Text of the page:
FRC has been labeled an anti-gay hate group by the Southern Poverty Law Center (SPLC) because it propagates “known falsehoods” about the LGBT community, including linking homosexuality to pedophilia and accusing gay people of trying to “recruit” children. The group has a long track record of making wildly inaccurate policy predictions about the consequences of basic protections for LGBT people.

But despite the group’s extremism and without reference to their record, FRC was widely cited by major media outlets in the wake of Obergefell, including NPRThe New York Times, and USA Today.

Spokespersons from FRC were also invited to react to the decision on national television. ABC’s This Week invited FRC’s Ken Blackwell – who previously blamed same-sex marriage for a mass murder – to discuss the court’s decision. On Fox News’ The Kelly File, Megyn Kelly offered a platform FRC president and frequent guest Tony Perkins, who has called pedophilia a “homosexual problem.” As usual, none of these outlets identified FRC as a hate group or informed their audiences about the organization’s history of misinformation.

And during the June 29 edition of CNN’s New Day, host Chris Cuomo invited FRC’s Peter Sprigg, senior fellow for policy studies, to discuss the decision in Obergefell. Sprigg, whoseprofessional experience before FRC includes serving as a Baptist minister and 10 years as a “professional actor,” has previously suggested he’d prefer to “export homosexuals from the United States.” But despite his extremism and lack of expertise, Sprigg was given a platform to fearmonger about the consequences of country-wide marriage equality:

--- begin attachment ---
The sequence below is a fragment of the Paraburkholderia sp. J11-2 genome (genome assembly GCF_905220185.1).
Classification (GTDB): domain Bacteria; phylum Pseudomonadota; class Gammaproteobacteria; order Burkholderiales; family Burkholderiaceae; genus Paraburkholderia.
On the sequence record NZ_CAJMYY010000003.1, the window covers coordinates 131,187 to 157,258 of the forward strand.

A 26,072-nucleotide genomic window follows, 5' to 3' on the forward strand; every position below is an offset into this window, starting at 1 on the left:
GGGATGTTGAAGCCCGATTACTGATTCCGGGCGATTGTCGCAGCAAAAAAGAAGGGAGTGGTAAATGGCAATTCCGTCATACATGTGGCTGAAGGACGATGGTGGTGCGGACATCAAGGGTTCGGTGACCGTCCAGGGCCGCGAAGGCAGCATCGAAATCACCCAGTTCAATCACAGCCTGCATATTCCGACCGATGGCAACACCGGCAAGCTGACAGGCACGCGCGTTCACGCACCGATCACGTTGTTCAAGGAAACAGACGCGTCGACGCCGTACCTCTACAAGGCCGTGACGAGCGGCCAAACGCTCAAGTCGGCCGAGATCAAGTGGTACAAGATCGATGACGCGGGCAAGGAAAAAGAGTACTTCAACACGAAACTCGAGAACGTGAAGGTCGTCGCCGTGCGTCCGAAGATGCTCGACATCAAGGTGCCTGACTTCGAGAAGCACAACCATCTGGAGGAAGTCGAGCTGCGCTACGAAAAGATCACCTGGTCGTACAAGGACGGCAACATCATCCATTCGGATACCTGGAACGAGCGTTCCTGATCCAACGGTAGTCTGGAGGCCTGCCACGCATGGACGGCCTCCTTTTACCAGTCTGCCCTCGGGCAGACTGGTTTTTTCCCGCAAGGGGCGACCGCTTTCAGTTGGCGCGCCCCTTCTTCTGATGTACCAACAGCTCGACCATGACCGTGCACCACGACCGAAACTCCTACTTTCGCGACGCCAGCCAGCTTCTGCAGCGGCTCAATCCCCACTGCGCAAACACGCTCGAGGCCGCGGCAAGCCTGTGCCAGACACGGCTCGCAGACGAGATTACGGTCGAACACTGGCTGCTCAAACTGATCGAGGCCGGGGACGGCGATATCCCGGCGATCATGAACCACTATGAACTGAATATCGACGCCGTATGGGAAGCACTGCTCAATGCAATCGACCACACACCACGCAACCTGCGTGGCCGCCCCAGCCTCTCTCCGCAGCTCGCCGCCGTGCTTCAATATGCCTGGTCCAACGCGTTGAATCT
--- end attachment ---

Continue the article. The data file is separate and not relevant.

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How Fox News Fought, Lost, And Rebooted Its Fight Against Marriage Equality

June 26, 2015 1:50 pm ET by Carlos Maza

On November 18, 2003, Bill O'Reilly dedicated the "Talking Points Memo" portion of his Fox News show to criticizing the Massachusetts Supreme Judicial Court, which had just made a historic ruling determining that the state could not deny marriage licenses to same-sex couples. In his monologue, O'Reilly claimed that while he personally "couldn't care less about gay marriage," if judges continued to "impose their views on everybody else ... the core values of this country will be changed dramatically":

O'REILLY: Personally I couldn't care less about gay marriage. If Tommy and Vinny or Joanie and Samantha want to get married, I don't see it as a threat to me or anybody else. But according to a poll by the Pew Research Center, only 32 percent of Americans favor gay marriage. And the will of the people must be taken into account here.

We simply can't allow this country to be run by ideological judges. Marriage is not a right, neither is driving a car. Both are privileges granted by the state.

[...]

If the good people of Massachusetts want a secular approach to marriage, let them vote on it. But judges have no right to find loopholes in the law and impose their views on everybody else. That's happening all over America. And if it continues, the core values of this country will be changed dramatically. Another secular victory today, this Massachusetts marriage deal.

It took 12 years, but the U.S. Supreme Court has now ruled, in Obergefell v. Hodges, that state bans on same-sex marriage violate the Fourteenth Amendment to the U.S. Constitution.